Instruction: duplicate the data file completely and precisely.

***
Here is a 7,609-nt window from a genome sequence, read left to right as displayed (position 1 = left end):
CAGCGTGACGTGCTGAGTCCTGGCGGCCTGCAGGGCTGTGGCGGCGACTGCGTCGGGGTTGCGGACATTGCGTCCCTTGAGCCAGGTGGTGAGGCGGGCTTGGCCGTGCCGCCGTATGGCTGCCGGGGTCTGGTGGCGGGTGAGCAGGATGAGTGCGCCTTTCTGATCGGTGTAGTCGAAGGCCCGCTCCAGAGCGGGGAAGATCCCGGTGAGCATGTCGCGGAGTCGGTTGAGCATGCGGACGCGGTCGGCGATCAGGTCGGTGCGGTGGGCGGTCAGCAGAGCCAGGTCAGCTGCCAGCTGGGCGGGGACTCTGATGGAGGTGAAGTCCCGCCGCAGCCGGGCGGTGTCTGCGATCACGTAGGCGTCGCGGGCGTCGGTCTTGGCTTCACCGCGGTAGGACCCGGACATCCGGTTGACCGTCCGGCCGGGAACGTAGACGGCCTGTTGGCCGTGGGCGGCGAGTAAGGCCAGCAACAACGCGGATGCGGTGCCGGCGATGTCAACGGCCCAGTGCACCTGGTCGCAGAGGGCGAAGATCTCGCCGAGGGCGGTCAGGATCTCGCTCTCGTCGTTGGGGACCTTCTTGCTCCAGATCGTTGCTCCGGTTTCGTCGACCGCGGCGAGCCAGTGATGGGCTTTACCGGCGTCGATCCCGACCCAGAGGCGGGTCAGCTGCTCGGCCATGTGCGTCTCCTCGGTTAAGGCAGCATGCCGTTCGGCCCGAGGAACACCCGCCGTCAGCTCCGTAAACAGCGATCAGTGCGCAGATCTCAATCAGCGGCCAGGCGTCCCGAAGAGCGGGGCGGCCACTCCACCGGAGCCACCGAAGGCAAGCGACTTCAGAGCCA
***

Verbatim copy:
Here is a 7,609-nt window from a genome sequence, read left to right as displayed (position 1 = left end):
CAGCGTGACGTGCTGAGTCCTGGCGGCCTGCAGGGCTGTGGCGGCGACTGCGTCGGGGTTGCGGACATTGCGTCCCTTGAGCCAGGTGGTGAGGCGGGCTTGGCCGTGCCGCCGTATGGCTGCCGGGGTCTGGTGGCGGGTGAGCAGGATGAGTGCGCCTTTCTGATCGGTGTAGTCGAAGGCCCGCTCCAGAGCGGGGAAGATCCCGGTGAGCATGTCGCGGAGTCGGTTGAGCATGCGGACGCGGTCGGCGATCAGGTCGGTGCGGTGGGCGGTCAGCAGAGCCAGGTCAGCTGCCAGCTGGGCGGGGACTCTGATGGAGGTGAAGTCCCGCCGCAGCCGGGCGGTGTCTGCGATCACGTAGGCGTCGCGGGCGTCGGTCTTGGCTTCACCGCGGTAGGACCCGGACATCCGGTTGACCGTCCGGCCGGGAACGTAGACGGCCTGTTGGCCGTGGGCGGCGAGTAAGGCCAGCAACAACGCGGATGCGGTGCCGGCGATGTCAACGGCCCAGTGCACCTGGTCGCAGAGGGCGAAGATCTCGCCGAGGGCGGTCAGGATCTCGCTCTCGTCGTTGGGGACCTTCTTGCTCCAGATCGTTGCTCCGGTTTCGTCGACCGCGGCGAGCCAGTGATGGGCTTTACCGGCGTCGATCCCGACCCAGAGGCGGGTCAGCTGCTCGGCCATGTGCGTCTCCTCGGTTAAGGCAGCATGCCGTTCGGCCCGAGGAACACCCGCCGTCAGCTCCGTAAACAGCGATCAGTGCGCAGATCTCAATCAGCGGCCAGGCGTCCCGAAGAGCGGGGCGGCCACTCCACCGGAGCCACCGAAGGCAAGCGACTTCAGAGCCA